Mind, Metaphor and Health
Metaphor the body and healing
Published in Positive Health
in 2002, we explain why metaphor is a natural way to describe illness
and health, the importance of recognising patient/client metaphors,
and how working within
these metaphors can activate an individual's personal healing process.
Cutting Edge Metaphors
British therapists James
Lawley and Penny Tompkins, specialists in the Clean Language
approach to client-therapist dialogue, present a fascinating look at ‘Metaphor, the Body, and Healing’.
Using Metaphor, Clean Language & Herbal Medicine
Some fascinating developments in the fields of neuroscience and cognitive linguistics over the last 30 years have furthered our understanding of how we structure our thinking through metaphor. This article considers how this might be relevant to a surgeon. First published in Journal of the Association of Surgeons of Great Britain and Ireland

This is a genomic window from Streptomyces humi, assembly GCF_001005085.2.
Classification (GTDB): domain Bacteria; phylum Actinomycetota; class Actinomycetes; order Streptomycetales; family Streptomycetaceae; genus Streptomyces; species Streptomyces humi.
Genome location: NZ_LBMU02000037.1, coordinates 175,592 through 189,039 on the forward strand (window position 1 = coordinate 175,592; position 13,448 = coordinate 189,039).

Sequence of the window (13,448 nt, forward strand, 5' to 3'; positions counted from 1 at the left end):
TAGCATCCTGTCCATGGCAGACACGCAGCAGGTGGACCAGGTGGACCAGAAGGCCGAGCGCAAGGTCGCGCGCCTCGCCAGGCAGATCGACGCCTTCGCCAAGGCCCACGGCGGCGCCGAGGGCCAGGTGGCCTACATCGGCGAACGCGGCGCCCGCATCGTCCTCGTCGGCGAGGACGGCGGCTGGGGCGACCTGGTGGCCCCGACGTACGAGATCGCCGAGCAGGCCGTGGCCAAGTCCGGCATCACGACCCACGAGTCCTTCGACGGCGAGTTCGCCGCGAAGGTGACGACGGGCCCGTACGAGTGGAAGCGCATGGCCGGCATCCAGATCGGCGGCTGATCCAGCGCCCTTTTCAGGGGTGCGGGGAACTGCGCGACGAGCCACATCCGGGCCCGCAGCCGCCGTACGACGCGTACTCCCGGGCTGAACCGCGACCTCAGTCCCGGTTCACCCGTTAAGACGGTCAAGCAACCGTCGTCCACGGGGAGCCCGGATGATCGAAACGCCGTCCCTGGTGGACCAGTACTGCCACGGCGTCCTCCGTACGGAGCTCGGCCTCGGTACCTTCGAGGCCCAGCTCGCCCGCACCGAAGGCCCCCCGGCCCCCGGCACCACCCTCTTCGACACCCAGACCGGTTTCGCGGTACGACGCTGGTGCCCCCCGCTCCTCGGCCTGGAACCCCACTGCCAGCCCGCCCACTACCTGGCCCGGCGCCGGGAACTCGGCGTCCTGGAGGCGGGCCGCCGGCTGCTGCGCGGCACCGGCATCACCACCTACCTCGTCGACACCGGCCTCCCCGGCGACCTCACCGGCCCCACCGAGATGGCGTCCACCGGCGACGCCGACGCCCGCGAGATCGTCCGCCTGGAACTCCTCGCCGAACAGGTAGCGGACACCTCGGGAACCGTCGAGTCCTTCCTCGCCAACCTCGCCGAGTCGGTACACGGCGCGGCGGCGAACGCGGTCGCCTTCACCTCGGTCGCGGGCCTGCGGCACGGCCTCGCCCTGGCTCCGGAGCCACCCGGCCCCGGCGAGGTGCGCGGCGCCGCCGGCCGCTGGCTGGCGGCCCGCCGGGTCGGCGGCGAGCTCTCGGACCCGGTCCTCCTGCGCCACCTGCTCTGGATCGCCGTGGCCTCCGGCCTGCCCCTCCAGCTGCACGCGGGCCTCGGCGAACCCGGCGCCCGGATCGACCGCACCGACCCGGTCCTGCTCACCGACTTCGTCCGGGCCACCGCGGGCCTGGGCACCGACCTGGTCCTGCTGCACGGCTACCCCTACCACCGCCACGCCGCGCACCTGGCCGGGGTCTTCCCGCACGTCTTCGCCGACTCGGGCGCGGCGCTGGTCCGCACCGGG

Healing Unresolved Trauma Through Meta-Aromatherapy
, a Chartered Organisational Psychologist, has teamed up with Lulu Sanderson
, a member of the National Institute of Medical Herbalists,
to write an article and put on a unique event — The Health4Life
course. This "gives to others the benefit of the
experiences we have given each other over the years in herbal medical
treatment, coaching, listening and personal development." Surely a first!
Healing Embodied Metaphors
Meta-Aromatherapy goes beyond the very beneficial use of the essential oils alone. It uses a number of therapies in combination which are particularly effective for chronic conditions and uses the psychological aspects of essential oils. Aromatherapy massage and gentle touch techniques aid in releasing long-held associated tensions through the kinaesthetic response. Counselling's listening and verbal communication along with specialised hypnotherapy techniques and Clean Language further develop this powerful, yet safe, method of unfolding and release found through Meta-Aromatherapy treatments.
This article describes a structured approach to working with
embodied metaphors. The approach is based on Robert Dilts' (1990)
method of combining problem states with resource states to create a
desired state. When working with metaphors the process can be
rewritten as follows: problem metaphor + resource metaphor = desired outcome